"A Voice from the Dead," The Patriot and Union (Harrisburg, Pennsylvania), November 24, 1863, editorial
Harrisburg (PA) Patriot and Union
"A Voice From the Dead"
The following text is presented here in complete form, as it originally appeared in print. Spelling and other typographical errors have been preserved as in the original.
A Voice From the Dead.
We have read the oration of Mr. Everett. We have read the little speeches of President Lincoln, as reported for and published in his party press, and we have read the remarks of the Hon. Secretary of State, Wm. H. Seward, all delivered on the occasion of dedicating the National Cemetery, a plot of ground set apart for the burial of the dead who fell at Gettysburg in the memorable strife which occurred there between the forces of the Federal Government and the troops of the Confederacy of seceded States.
To say of Mr. Everett's oration that it rose to the height which the occasion demanded, or to say of the President's remarks that they fell below our expectations, would be alike false. Neither the orator nor the jester surprised or deceived us. Whatever may be Mr. Everett's failings he does not lack sense - whatever may be the President's virtues, he does not possess sense. Mr. Everett failed as an orator, because the occasion was a mockery, and he knew it, and the President succeeded, because he acted naturally, without sense and without constraint, in a panorama which was gotten up more for his benefit and the benefit of his party than for the glory of the nation and the honor of the dead.
We can readily conceive that the thousands who went there went as mourners, to view the burial place of their dead, to consecrate, so far as human agency could, the ground in which the slain heroes of the nation, standing in relationship to them of fathers, husbands, brothers, or connected by even remoter ties of marriage or consanguinity, were to be interred. To them the occasion was solemn; with them the motive was honest, earnest and honorable. But how was it with the chief actors in the pageant, who had no dead buried, or to be buried there; from none of whose loins had sprung a solitary hero, living or dead, of this war which was begotten of their fanaticism and has been ruled by their whims?
They stood there, upon that ground, not with hearts stricken with grief or elated by ideas of true glory, but coldly calculating the political advantages which might be derived from the solemn ceremonies of the dedication.
We will not include in this category of heartless men the orator of the day; but evidently he was paralyzed by the knowledge that he was surrounded by unfeeling, mercenary men, ready to sacrifice their country and the liberties of their countrymen for the base purpose of retaining power and accumulating wealth. His oration was therefore cold, insipid, unworthy the occasion and the man.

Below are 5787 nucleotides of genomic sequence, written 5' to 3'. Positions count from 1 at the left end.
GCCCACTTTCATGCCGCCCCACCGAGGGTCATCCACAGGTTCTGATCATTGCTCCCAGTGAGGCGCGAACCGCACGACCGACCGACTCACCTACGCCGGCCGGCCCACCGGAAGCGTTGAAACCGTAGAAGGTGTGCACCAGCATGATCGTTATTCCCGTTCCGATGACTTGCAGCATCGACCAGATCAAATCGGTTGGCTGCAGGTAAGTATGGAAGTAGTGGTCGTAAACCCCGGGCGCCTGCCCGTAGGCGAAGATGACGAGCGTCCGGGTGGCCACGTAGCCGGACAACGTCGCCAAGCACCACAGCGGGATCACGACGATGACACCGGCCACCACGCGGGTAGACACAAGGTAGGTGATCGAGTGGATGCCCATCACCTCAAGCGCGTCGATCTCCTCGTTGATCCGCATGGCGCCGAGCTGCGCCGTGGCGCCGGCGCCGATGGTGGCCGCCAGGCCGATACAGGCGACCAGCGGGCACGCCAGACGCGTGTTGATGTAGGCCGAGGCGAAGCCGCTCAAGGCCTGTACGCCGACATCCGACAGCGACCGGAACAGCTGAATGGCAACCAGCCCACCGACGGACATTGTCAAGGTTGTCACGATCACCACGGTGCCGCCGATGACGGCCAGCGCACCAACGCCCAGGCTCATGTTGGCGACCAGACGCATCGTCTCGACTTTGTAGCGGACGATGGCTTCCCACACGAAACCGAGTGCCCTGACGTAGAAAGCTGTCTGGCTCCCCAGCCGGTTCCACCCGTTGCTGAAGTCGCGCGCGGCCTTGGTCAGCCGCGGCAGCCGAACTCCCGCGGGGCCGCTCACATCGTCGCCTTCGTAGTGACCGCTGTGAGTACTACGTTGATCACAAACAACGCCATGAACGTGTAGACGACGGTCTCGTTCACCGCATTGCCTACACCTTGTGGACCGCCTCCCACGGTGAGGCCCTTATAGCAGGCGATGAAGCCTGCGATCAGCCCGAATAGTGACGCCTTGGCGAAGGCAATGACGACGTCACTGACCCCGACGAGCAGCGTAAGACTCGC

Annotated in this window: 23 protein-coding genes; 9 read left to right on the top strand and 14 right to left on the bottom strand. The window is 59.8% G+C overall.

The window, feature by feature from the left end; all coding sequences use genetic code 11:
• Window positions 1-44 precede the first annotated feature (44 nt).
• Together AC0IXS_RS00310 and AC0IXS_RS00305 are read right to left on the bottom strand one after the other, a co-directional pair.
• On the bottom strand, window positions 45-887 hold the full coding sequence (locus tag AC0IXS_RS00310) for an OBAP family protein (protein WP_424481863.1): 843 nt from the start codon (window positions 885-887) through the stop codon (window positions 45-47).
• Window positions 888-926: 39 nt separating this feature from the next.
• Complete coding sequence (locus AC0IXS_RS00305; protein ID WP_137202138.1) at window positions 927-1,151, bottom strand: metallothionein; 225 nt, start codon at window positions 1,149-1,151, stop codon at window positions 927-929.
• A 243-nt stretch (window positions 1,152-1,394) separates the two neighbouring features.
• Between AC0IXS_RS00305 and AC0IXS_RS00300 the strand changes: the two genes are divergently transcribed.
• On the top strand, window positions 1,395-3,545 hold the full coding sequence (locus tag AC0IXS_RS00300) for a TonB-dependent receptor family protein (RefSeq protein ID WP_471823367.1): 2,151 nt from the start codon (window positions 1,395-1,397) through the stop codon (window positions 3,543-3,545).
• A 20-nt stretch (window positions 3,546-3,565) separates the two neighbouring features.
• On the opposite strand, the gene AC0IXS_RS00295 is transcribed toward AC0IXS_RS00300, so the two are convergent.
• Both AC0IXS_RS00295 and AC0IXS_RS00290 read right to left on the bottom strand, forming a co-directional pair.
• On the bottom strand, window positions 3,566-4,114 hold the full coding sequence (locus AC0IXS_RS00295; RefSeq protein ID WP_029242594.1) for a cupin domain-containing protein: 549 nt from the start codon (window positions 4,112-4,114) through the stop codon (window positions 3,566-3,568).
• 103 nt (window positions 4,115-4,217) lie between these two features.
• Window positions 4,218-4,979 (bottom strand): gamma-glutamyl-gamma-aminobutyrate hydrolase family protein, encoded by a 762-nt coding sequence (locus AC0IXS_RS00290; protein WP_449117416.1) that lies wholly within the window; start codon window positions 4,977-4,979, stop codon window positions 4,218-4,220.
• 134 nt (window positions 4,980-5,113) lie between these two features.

We pass over the silly remarks of the President. For the credit of the nation we are willing that the veil of oblivion shall be dropped over them and that they shall be no more repeated or thought of.
But the Secretary of State is a man of note. He it was who first fulminated the doctrine of the irrepressible conflict; and on the battle field and burial ground of Gettysburg he did not hesitate to re-open the bleeding wound, and proclaim anew the fearful doctrine that we are fighting all these bloody battles, which have drenched our land in gore, to upset the Constitution, emancipate the negro and bind the white man in the chains of despotism.
On that ground which should have been sacred from the pollution of politics, even the highest magnate in the land, next to the President himself, did not hesitate to proclaim the political policy and fixed purpose of the administration; a policy which if adhered to will require more ground than Gettysburg to hold our dead, and which must end in the ruin of the nation. The dead of Gettysburg will speak from their tombs; they will raise their voices against this great wickedness and implore our rulers to discard from their councils the folly which is destroying us, and return to the wise doctrines of the Fathers, to the pleadings of Christianity, to the compromises of the Constitution, which can alone save us. Let our rulers hearken to the dead, if they will not to the living - for from every tomb which covers a dead soldier, if they listen attentively they will hear a solemn sound invoking them to renounce partisanship for patriotism, and to save the country from the misery and desolation which, under their present policy, is inevitable.